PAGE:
Like regular Electrify America stations, TA’s stations will be included on the Electrify America charging network, allowing customers to access and pay for charging through the Electrify America app just the same. I’ve noticed that Electrify Commercial stations appear differently on the app, but activating and charging with them works just the same way.
“Electrify America is pleased to collaborate with an industry leader like TravelCenters of America to provide the critical infrastructure needed for EV drivers of today and tomorrow,” said Giovanni Palazzo, President and Chief Executive Officer of Electrify America. “Our combined strengths allow us to take bigger steps toward our shared vision of a more sustainable future.”
What I Really Like About This
Back in high school, I worked evenings at a TA truck stop. One thing I remember was that on day one there was a training video explaining the TA bathroom policy. In short, the bathrooms were to always be clean, no matter what. They even had video clips from customers saying how important the clean bathrooms were because TA puts up billboards promising clean restrooms. So, if the restroom gets dirty, everybody should not only feel bad about it, but ashamed for breaking a promise.
And yes, in daily operations, it was a big deal. You didn’t skip the bathroom checks, ever. If you went in there for yourself on a break, you were expected to fix anything you saw wrong or if it was something big, tell somebody about it. So, the bathrooms were never dirty. We didn’t dare.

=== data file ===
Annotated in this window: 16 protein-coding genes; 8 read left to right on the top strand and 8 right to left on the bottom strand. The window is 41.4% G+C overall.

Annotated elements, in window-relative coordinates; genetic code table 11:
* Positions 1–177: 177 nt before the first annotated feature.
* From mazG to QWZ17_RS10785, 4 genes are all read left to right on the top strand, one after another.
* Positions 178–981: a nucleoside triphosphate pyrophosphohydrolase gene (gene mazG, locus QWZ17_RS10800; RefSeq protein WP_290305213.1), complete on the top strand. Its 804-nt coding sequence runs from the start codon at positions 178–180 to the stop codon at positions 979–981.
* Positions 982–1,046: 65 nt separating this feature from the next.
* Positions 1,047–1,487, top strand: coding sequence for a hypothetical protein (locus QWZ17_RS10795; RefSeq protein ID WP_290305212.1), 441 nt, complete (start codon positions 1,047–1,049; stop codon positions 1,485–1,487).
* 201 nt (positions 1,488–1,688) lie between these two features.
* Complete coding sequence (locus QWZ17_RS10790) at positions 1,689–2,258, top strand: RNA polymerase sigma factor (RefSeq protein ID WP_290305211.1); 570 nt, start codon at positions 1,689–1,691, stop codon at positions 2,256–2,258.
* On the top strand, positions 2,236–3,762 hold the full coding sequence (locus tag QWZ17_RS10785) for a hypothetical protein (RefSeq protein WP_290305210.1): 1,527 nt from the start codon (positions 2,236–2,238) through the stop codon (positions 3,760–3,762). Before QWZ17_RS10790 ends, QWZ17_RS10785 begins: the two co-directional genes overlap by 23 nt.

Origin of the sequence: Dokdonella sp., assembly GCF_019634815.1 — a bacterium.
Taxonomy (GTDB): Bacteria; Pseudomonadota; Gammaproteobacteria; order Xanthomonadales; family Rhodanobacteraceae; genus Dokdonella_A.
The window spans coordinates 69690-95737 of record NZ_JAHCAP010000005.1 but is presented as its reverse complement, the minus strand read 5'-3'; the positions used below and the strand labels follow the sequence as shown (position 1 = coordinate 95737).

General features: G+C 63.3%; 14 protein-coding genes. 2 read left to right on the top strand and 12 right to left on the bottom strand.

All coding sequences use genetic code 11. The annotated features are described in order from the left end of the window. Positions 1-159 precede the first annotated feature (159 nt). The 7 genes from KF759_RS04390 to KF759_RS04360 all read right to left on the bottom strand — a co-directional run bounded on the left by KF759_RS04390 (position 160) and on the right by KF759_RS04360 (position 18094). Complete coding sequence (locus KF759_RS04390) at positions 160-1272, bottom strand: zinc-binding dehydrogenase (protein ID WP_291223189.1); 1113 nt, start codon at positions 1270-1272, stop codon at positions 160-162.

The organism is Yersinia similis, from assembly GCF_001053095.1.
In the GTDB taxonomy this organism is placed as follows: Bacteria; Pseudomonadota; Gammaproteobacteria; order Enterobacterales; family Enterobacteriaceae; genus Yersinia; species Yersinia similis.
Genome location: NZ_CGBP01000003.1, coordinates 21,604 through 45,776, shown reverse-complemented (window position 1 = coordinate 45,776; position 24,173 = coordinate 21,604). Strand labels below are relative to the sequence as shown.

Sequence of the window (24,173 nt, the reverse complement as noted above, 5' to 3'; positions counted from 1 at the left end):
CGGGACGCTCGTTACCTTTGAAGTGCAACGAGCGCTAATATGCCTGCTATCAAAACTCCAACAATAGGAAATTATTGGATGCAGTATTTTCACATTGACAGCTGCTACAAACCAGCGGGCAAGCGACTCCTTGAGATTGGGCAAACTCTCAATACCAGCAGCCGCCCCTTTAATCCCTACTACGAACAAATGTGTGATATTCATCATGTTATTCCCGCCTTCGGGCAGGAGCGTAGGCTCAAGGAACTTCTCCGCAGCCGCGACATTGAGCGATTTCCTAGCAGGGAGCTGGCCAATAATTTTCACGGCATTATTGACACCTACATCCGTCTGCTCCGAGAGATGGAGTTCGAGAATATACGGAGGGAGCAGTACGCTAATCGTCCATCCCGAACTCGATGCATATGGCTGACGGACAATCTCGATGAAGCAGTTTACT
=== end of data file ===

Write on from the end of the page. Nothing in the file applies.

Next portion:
I got another job in college doing computer work for better money, but I still feel like the place treated me fairly and with dignity, which is something I can’t say about every employer I’ve ever worked for. I still stop in at TA over other choices when there’s an exit with several places to go. They have a good variety of snacks and drinks, fuel prices are usually good (back when I road tripped on gas power), and there’s usually at least one restaurant to eat at and places to sit. I’ve also never come across one that seemed unsafe, and I can’t say the same for other truck stops.
So, yes, they’re actually a very good choice for EV charging, and this is great news for EV drivers.
What I didn’t know before coming across the press release today was that the company also owns Petro truck stops, which are apparently going to get at least some of the stations. I don’t have as much experience with Petro as TA, but the ones I’ve been to seem to have a good variety of services, drinks, snacks, and food open 24 hours, too. So, again, they’re a good choice for EV charging.
Finally, this partnership is definitely going to increase the density of EV charging along US Interstate highways. I’d imagine that in many states, there will now be an EA station every 50ish miles, and that’s before NEVI (Infrastructure Bill) stations, GM’s Pilot/Flying J/Ultium stations, and more VW settlement stations start popping up. So, the chances of becoming stranded or having trip plans ruined by a station outage are going to get a lot smaller over the next few years, with this being an important contribution.
Featured image provided by Electrify America and TA.